…When one boils it all down, politicization means that the final arbiter within most social life is the coercive power of the state. When politicization is oriented toward furthering the specific interests of the group without an appeal to the common weal, when its means of mobilizing the uncommitted is through fear, and when the pursuit of agendas depends more on the vilification of opponents than on the affirmation of higher ideals, power is stripped to its most elemental forms…The politicization of everything is an indirect measure of the loss of a common culture and, in turn, the competition among factions to dominate others on their own terms. Our times amply demonstrate that it is far easier to force one’s will on others through legal and political means or to threaten to do so than it is to persuade them or negotiate compromise with them.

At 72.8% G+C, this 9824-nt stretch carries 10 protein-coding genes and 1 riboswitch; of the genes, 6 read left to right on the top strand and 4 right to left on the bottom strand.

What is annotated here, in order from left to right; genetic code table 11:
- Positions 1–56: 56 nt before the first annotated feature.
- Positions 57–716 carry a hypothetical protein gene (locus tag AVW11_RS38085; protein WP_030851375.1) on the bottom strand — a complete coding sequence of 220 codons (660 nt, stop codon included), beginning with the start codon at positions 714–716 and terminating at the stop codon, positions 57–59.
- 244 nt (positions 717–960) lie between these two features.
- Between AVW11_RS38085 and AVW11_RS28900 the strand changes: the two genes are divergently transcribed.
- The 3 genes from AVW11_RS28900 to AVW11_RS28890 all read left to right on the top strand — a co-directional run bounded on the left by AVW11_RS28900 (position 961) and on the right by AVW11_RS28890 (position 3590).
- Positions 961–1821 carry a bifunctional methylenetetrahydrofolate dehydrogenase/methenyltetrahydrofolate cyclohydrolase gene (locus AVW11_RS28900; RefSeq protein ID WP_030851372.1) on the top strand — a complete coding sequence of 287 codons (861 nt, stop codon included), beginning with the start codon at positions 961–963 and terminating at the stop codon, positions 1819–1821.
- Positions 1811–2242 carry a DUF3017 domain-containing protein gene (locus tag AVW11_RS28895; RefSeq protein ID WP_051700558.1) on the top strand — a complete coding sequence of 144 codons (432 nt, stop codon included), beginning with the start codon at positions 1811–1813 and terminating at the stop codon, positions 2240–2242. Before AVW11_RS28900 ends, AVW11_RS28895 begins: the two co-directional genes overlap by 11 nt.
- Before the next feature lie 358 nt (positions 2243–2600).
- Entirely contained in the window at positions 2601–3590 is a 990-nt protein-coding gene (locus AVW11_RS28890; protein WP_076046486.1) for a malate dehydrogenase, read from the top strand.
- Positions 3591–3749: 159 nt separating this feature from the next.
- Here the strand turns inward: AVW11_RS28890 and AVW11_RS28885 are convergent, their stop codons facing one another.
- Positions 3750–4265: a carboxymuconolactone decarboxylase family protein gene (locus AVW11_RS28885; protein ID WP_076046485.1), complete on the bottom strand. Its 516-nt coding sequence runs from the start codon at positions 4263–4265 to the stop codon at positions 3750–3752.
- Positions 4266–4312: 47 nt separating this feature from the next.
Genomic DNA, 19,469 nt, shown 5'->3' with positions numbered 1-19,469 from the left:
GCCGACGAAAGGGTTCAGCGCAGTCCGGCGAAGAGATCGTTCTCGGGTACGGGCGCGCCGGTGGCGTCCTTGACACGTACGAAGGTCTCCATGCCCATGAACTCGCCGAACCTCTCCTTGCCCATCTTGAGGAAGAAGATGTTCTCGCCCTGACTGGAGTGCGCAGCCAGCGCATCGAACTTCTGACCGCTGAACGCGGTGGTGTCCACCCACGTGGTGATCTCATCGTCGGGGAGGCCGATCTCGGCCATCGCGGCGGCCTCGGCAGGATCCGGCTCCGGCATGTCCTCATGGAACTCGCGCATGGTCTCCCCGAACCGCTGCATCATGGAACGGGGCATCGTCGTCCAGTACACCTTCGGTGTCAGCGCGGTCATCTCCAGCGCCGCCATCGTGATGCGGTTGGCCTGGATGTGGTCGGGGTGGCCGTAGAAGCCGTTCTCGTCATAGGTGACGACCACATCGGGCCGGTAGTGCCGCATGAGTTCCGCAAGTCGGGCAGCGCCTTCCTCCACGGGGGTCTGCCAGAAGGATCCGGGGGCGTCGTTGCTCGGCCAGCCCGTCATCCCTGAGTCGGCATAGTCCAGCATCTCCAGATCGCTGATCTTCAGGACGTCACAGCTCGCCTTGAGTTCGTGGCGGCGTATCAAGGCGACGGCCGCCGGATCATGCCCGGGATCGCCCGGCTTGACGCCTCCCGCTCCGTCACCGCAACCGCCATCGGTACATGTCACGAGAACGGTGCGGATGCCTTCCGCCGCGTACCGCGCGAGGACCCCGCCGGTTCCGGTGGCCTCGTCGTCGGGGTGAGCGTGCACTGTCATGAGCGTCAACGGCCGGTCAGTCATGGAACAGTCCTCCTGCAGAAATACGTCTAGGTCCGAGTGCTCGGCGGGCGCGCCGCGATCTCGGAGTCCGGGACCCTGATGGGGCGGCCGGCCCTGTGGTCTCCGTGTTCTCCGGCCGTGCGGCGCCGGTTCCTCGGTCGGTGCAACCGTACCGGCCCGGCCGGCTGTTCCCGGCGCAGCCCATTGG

…Slowly, often imperceptivity, there has been a turn toward law and politics as the primary way of understanding all aspects of collective life. Nothing catalyzed this tendency more than the Depression-era New Deal. The tendency now effects conservatives every bit as much as it does liberals; those who favor small government as it does those who want larger government. It has effected everyone’s language, imagination, and expectations, not least conservatives who, like others, look to law, policy, and political process as the structure and resolution to their concerns and grievances; who look to politics as the framework of self-validation and self-understanding and ideology as the framework for understanding others.